When to See a Medical Professional
There are signs and symptoms you should be aware of when taking spironolactone – they signal the need for a visit with a medical professional.
About 6% of Americans experience orthostatic hypotension. Medications can occasionally cause orthostatic hypotension, or it may be genetically inherited.
If you suspect you have orthostatic hypotension, consult a medical professional to see if you should switch your medications.
Hyperkalemia occurs when a patient’s potassium levels are too high.
This can be life-threatening if not treated properly.
Often there are no symptoms, but some hyperkalemic patients experience nausea, an irregular heartbeat, numbness or muscle weakness, abdominal cramping, or sudden collapse.
Signs of a medical emergency when taking spironolactone include:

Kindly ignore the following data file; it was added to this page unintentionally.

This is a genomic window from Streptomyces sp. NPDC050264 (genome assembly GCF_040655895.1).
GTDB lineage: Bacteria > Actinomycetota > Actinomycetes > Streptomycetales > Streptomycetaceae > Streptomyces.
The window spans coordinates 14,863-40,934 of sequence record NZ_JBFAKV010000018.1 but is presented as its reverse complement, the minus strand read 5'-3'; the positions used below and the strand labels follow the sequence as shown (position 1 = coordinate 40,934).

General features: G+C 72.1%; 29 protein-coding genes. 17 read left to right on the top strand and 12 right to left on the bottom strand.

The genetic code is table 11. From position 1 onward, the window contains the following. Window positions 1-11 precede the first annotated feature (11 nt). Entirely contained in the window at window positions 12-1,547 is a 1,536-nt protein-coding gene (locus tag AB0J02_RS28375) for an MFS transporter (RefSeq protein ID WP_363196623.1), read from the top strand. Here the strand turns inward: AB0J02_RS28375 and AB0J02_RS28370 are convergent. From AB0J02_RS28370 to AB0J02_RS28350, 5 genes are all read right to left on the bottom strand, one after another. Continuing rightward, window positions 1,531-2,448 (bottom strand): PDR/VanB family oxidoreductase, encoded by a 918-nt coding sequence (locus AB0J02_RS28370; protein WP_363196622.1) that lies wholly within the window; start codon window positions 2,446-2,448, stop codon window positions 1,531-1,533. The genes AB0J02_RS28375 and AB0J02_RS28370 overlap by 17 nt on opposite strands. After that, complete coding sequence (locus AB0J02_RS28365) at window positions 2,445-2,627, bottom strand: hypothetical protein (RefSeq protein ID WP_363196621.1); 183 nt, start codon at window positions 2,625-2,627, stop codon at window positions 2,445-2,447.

- Sudden collapse
- Sudden decrease in urine output
These may be signs of a cardiac event or kidney problem that could be life-threatening. Call for emergency medical attention immediately if you experience one or more of these symptoms.
How K Health Can Help
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Frequently Asked Questions
K Health articles are all written and reviewed by MDs, PhDs, NPs, or PharmDs and are for informational purposes only. This information does not constitute and should not be relied on for professional medical advice. Always talk to your doctor about the risks and benefits of any treatment.
K Health has strict sourcing guidelines and relies on peer-reviewed studies, academic research institutions, and medical associations. We avoid using tertiary references.
Effect of Spironolactone on Blood Pressure in Subjects With Resistant Hypertension (2007).
Hyperkalemia (High Potassium) (2016).
Oral Spironolactone in Post-teenage Female Patients with Acne Vulgaris (2012).
Orthostatic hypotension (n.d.).
Skin conditions by the numbers (n.d.).
Spironolactone for Acne (2022).
Spironolactone for Hormonal Acne (2021).
Spironolactone: Summary Report (2021).
Spironolactone for the treatment of acne in women, a retrospective study of 110 patients (2017).
Stubborn acne? Hormonal therapy may help. (n.d).
Which birth control pills can help reduce acne? (2019).